The Bruins can’t afford another year of 5v5 scoring struggles, especially come playoff time. Improving even-strength scoring issues could also give them a bit of a breather from playing catchup hockey in the interim. The more this continues, the more it will haunt the Bruins in the long run.
The Bruins hoped to have Matt Grzelcyk fill the puck-moving void left by Krug. It hasn’t come to fruition with Grzelcyk’s ongoing injury bug. Grzelcyk (lower-body) and Jakub Zboril (upper-body) won’t suit up for Boston’s tilt with New Jersey Thursday night at TD Garden.
So far, Boston’s D hasn’t been an issue. Charlie McAvoy and Brandon Carlo look comfortable anchoring the right side of the blue-line. McAvoy remains the smoothest skater on the team, giving the Bruins a three-zone commodity. Carlo, primarily a stay-at-home defender, provided some timely goals in Boston’s come-from-behind efforts.
The Bruins lean on McAvoy and Carlo, but they’ve seen significant progress from some of their back-end youth. Jeremy Lauzon looks comfortable in a top pairing role with McAvoy. Zboril showcased some offensive flashes paired with a reliable veteran in Kevan Miller. Connor Clifton, Boston’s seventh defenseman coming into camp, made the most of his opportunities in Grzelcyk’s absence with his trademark ‘Cliffy hockey’ style of play.
All this, combined with stout goaltending from Rask and Halak, sparked the Bruins in their early-season defensive roll. They enter Wednesday’s schedule allowing the fewest shots on goal per game (25.4) and second-fewest average goals against per tilt (2.14) to go along with their second-ranked penalty kill (88 percent success rate).
We don’t know how much longer Grzelcyk and Zboril will remain out of the lineup. The Bruins may have to call up a defenseman from Providence — with 2017 first-round selection Urho Vaakaninen and veteran Steven Kampfer as likely candidates — if both are out for an extended period.
Offensive production could be hard to come by with another pair of solid puck movers out of the lineup. They may have to lean more on Rask and Halak to bail them out. The Bruins have a good defensive structure in place. The last thing they need is for cracks to open up on the back-end.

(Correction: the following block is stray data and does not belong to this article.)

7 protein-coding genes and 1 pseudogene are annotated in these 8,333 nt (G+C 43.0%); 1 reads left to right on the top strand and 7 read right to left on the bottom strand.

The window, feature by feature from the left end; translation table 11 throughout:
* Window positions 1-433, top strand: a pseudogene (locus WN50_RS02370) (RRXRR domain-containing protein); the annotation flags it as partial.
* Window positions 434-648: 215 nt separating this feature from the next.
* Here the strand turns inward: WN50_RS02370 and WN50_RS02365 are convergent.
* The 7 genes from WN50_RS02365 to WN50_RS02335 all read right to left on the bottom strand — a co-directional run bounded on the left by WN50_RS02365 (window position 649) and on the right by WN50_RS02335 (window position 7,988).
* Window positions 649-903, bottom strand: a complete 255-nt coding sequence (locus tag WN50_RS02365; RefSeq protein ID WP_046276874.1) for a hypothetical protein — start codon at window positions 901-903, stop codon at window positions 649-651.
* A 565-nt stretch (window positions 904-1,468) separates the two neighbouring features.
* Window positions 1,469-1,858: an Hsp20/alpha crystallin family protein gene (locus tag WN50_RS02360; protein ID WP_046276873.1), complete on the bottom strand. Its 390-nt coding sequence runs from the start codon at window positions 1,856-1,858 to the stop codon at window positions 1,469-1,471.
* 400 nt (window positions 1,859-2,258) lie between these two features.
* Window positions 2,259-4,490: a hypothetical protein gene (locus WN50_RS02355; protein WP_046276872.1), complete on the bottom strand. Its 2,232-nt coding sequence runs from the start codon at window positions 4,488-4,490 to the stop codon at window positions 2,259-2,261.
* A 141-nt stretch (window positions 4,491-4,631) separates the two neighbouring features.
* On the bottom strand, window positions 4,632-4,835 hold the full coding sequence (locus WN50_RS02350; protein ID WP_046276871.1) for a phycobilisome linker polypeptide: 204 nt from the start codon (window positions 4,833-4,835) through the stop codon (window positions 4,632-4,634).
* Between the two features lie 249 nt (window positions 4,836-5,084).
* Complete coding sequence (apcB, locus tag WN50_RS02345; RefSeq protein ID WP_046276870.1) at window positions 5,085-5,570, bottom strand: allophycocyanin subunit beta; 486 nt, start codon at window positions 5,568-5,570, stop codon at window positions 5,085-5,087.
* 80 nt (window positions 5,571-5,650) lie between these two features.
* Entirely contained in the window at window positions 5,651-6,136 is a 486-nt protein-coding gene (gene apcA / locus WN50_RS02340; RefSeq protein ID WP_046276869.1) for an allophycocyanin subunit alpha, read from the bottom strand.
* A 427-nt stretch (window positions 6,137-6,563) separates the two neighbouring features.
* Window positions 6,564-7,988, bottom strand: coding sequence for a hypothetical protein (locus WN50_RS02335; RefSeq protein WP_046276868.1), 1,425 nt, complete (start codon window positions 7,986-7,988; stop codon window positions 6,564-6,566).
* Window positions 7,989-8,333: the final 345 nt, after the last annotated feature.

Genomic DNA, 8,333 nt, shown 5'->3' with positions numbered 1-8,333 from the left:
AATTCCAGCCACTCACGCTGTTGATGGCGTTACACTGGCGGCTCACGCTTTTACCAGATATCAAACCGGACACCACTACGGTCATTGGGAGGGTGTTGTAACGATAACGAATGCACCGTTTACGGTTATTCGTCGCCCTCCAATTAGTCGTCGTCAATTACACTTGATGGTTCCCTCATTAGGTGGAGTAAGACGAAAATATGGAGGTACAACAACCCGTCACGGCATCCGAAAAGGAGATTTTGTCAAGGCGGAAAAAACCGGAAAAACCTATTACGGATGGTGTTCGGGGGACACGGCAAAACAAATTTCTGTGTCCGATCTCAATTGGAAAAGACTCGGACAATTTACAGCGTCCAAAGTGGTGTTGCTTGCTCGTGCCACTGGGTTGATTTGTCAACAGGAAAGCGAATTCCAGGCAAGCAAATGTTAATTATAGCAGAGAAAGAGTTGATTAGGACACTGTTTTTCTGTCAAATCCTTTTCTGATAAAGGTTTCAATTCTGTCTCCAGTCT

The NHL will welcome the Seattle Kraken upon the conclusion of the Stanley Cup Final. The league will quickly transition from awarding the Cup to the victors to conducting off-season business, beginning with the Expansion Draft on July 21.
Conventional wisdom suggests the Bruins will use the 7-3-1 format (seven forwards, three defensemen, one goalie) over the 4-4-1 (four defensemen-four forwards, one goalie) for protection purposes. Bergeron, Marchand and Coyle are already protected through their no-movement clauses.
Pencil in McAvoy, Carlo and Pastrnak, and potential unrestricted free agents Krejci and Rask to the protection list. I can’t imagine any possibility for Sweeney allowing Krejci and Rask to walk for nothing in return, at least for the Expansion Draft.
That leaves a decision on forwards and a defenseman. And boy, will that be tough.
The Bruins will likely have six forwards — Ritchie, DeBrusk, Smith, Wagner, Kuraly (another UFA) and Frederic — battling for those two remaining spots. Grzelcyk, a pre-season favorite for the third protection spot on the back-end, isn’t a sure bet now as Lauzon, Zboril and Clifton progress in his absence. Miller’s inspiration return adds another element to Sweeney’s decision-making process.
The Bruins have a tight-knit group. They have each other’s backs every single night. Yet, with July’s Expansion Draft looming, some members are playing for their future over the next few months.
Tim Rosenthal serves as the Managing Editor of Bruins Daily. He started contributing videos to the site in 2010 before fully coming on board during the Bruins' Stanley Cup run in 2011. His bylines over the last decade have been featured on Boston.com, FoxSports.com, College Hockey News, Patch and Inside Hockey. You can follow Tim on Twitter @_TimRosenthal.